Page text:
NEW YORK – Minimal residual disease detection in bone marrow in the months after treatment appears to predict relapse in pediatric and young adult acute lymphoblastic leukemia patients who have received chimeric antigen receptor T-cell treatment tisagenlecleucel (Novartis' Kymriah; tisa-cel), according to research by investigators at the Children's Hospital of Philadelphia, the University of Pennsylvania, and other institutions.
"A key goal for our patients and families is not only to define which patients are at increased relapse risk and need further therapy, but also to identify patients heading toward longer-term benefit who might not need further therapies such as transplant," senior author Stephan Grupp, a pediatrics professor and chief of the Children's Hospital of Philadelphia and University of Pennsylvania Cell Therapy and Transplant, said in a statement.
In a study funded by Novartis and published in Blood Cancer Discovery on Wednesday, he and his colleagues used next-generation sequencing-based MRD detection (NGS-MRD) and multiparameter flow cytometry focused on more than a dozen cell surface proteins to search for traces of ALL in blood and bone marrow samples collected over time after tisa-cel treatment in 143 patients from two international, multicenter Phase II clinical trials.
Tisa-cel is an autologous CAR T-cell treatment that involves tuning a patient's own T cells to target CD19, a protein commonly found on the surface of ALL cells. While more than half of pediatric or young adult patients with relapsed or treatment-resistant ALL are able to reach long-term remission with tisa-cel treatment, the team explained, a significant proportion of patients who experience early remission eventually relapse.
In some cases, that relapse has been linked to the early reappearance of normal CD19-expressing immune B cells, which are typically depleted by CD19-targeting CAR T-cell treatments in a process known as B-cell aplasia, the researchers noted. But other resistance mechanisms have been identified as well.
"Our current recommendation to centers giving tisa-cel is to follow B cells in the blood monthly, using a standard test, as a way to predict patients at higher risk of relapse," Grupp said, cautioning B-cell aplasia monitoring would miss forms of relapse that involve CAR T-cell evasion due to muted tumor cell expression of CD19 in the absence of B-cell recovery.
Based on analyses on more than 1,700 bone marrow or blood samples taken at time points one, three, six, nine, and 12 months after treatment, the team found that NGS-MRD was more sensitive than flow cytometry for finding tumor cells in the blood or bone marrow. In addition, bone marrow NGS-MRD appeared to be a particularly promising method for picking up impending recurrence over a median follow-up time of more than 38 months.
"Our data show that [bone marrow NGS-MRD] measurements are the most sensitive biomarkers to date for defining risk of relapse after CAR T-cell therapy," the authors reported, adding that by three months and up to a year, "any detectable disease by [bone marrow NGS-MRD] was highly prognostic."
Disease progression or relapse was reported in all 41 of the patients available for follow-up who had MRD in their bone marrow at the three-month or six-month time points, the team noted, and the NGS-MRD approach identified signs of returning disease in the bone marrow samples much earlier than they could be spotted by flow cytometry.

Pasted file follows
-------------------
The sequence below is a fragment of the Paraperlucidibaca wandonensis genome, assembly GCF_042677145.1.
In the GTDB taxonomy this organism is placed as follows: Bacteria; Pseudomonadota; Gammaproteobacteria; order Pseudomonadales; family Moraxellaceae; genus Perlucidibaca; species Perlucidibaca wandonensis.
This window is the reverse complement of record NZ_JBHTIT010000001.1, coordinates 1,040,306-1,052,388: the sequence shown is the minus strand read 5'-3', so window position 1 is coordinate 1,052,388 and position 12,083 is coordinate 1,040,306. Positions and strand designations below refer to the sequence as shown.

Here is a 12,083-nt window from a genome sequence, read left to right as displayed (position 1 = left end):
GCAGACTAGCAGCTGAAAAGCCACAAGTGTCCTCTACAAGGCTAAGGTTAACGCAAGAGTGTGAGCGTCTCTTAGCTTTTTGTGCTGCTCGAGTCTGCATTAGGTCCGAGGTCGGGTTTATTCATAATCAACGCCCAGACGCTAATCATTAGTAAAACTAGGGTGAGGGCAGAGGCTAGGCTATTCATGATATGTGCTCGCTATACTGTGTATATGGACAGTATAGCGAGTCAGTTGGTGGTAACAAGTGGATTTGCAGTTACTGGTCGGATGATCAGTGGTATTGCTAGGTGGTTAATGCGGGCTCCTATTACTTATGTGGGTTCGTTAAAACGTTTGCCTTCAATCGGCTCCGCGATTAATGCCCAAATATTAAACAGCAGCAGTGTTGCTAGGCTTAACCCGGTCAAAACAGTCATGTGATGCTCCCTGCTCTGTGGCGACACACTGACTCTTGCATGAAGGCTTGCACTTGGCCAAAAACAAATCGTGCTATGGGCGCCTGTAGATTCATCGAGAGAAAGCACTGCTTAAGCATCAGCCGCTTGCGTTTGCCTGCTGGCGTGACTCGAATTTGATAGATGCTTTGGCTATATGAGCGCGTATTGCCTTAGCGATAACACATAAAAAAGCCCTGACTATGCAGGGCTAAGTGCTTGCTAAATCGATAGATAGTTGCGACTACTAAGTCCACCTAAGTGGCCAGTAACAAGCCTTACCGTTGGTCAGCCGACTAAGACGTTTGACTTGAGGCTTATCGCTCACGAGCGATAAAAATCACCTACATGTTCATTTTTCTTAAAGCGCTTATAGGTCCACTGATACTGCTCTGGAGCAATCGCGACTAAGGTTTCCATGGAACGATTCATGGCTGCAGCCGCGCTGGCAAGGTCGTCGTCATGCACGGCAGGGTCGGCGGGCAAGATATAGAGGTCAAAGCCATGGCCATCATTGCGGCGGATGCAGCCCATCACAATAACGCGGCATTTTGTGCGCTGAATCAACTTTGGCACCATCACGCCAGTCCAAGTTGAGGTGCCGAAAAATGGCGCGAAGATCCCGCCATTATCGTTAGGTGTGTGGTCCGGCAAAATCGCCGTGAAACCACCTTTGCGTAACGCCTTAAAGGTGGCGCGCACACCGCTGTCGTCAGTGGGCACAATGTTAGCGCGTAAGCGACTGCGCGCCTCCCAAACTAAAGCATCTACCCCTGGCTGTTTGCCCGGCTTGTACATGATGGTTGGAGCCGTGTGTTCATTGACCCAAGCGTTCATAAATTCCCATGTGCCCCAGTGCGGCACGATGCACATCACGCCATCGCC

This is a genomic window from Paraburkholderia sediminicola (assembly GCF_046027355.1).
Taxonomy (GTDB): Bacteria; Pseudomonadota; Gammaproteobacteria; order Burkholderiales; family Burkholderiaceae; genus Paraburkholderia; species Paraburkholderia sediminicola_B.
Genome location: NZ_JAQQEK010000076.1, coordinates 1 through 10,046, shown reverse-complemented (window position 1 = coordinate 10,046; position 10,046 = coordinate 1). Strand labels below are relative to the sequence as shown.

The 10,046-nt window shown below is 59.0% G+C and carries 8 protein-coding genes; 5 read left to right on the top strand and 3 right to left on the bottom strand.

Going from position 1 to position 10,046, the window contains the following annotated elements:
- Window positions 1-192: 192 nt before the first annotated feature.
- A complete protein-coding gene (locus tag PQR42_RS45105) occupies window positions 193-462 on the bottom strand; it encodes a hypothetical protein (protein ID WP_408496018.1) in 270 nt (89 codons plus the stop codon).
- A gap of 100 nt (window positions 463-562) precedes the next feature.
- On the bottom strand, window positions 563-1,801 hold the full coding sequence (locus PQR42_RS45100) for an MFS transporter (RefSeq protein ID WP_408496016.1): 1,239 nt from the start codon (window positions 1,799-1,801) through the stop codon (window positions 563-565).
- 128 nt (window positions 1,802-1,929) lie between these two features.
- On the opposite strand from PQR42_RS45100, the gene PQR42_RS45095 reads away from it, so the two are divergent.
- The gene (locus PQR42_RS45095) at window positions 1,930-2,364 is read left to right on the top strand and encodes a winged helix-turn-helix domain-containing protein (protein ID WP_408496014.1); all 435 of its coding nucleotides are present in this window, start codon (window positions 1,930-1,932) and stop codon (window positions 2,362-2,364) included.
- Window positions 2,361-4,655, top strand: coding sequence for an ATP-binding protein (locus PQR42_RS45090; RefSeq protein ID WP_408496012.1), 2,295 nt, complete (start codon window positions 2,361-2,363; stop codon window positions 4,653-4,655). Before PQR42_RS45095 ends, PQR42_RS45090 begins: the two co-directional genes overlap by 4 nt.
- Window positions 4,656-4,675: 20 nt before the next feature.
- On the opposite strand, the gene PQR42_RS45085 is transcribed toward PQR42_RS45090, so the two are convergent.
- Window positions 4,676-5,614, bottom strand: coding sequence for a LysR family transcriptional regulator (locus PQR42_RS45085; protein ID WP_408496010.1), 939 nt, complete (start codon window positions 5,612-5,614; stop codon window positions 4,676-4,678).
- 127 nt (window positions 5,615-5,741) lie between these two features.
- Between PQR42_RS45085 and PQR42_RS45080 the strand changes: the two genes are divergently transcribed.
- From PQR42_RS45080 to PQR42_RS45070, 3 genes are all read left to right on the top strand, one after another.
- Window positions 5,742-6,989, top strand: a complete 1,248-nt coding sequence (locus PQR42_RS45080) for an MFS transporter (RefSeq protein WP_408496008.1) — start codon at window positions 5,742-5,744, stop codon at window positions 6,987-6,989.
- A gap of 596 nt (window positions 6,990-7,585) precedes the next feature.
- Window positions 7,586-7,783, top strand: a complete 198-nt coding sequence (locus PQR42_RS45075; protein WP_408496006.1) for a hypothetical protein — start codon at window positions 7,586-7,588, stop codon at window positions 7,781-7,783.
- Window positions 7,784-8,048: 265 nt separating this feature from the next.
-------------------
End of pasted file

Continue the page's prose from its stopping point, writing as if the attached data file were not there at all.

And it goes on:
The analyses also provided a look at B-cell aplasia dynamics in relation to relapse, demonstrating that B-cell recovery in the six months after CAR T-cell treatment is linked to enhanced relapse risk, though ties to relapse are less pronounced for B-cell aplasia measurements taken a year after treatment.
Given such results, the investigators suggested that clinicians consider intensifying treatment for ALL patients with early B-cell recovery after CAR T-cell treatment, as well as for those with bone marrow MRD detected by sequencing in the year after treatment — an approach that will reportedly be tested in an upcoming clinical trial.
"This is the first paper to show an approach that identifies markers of relapse that are very specific, allowing clinicians to add additional therapy prior to relapse that will prevent it," first author Michael Pulsipher, a transplantation and cellular therapy researcher with the Children's Hospital Los Angeles Cancer and Blood Disease Institute, said in a statement.
In a related commentary in Blood Cancer Discovery, Sara Ghorashian from the University College London's Great Ormond Street Institute of Child Health and Jack Bartram with the Great Ormond Street Hospital for Children, noted that the findings offer new insights into the significance of B-cell recovery at several points post-CAR T-cell treatment and demonstrate the additional role that NGS-MRD may have as a relapse risk marker over time.
Still, they cautioned against relying too heavily on individual NGS-MRD results and called for additional analyses in larger prospective studies. They also encouraged sampling from noninvasive peripheral blood sources rather than bone marrow, when possible.
"Whilst it is clear from these data that NGS-MRD has the potential to be a powerful predictor of relapse post infusion of tisagenlecleucel, to take these data forward, the wider applicability of this approach in a multi-center prospective validation is needed," Ghorashian and Bartram wrote, adding that "NGS-MRD should be compared to PCR-MRD as this is the next-most sensitive methodology most widely used in Europe."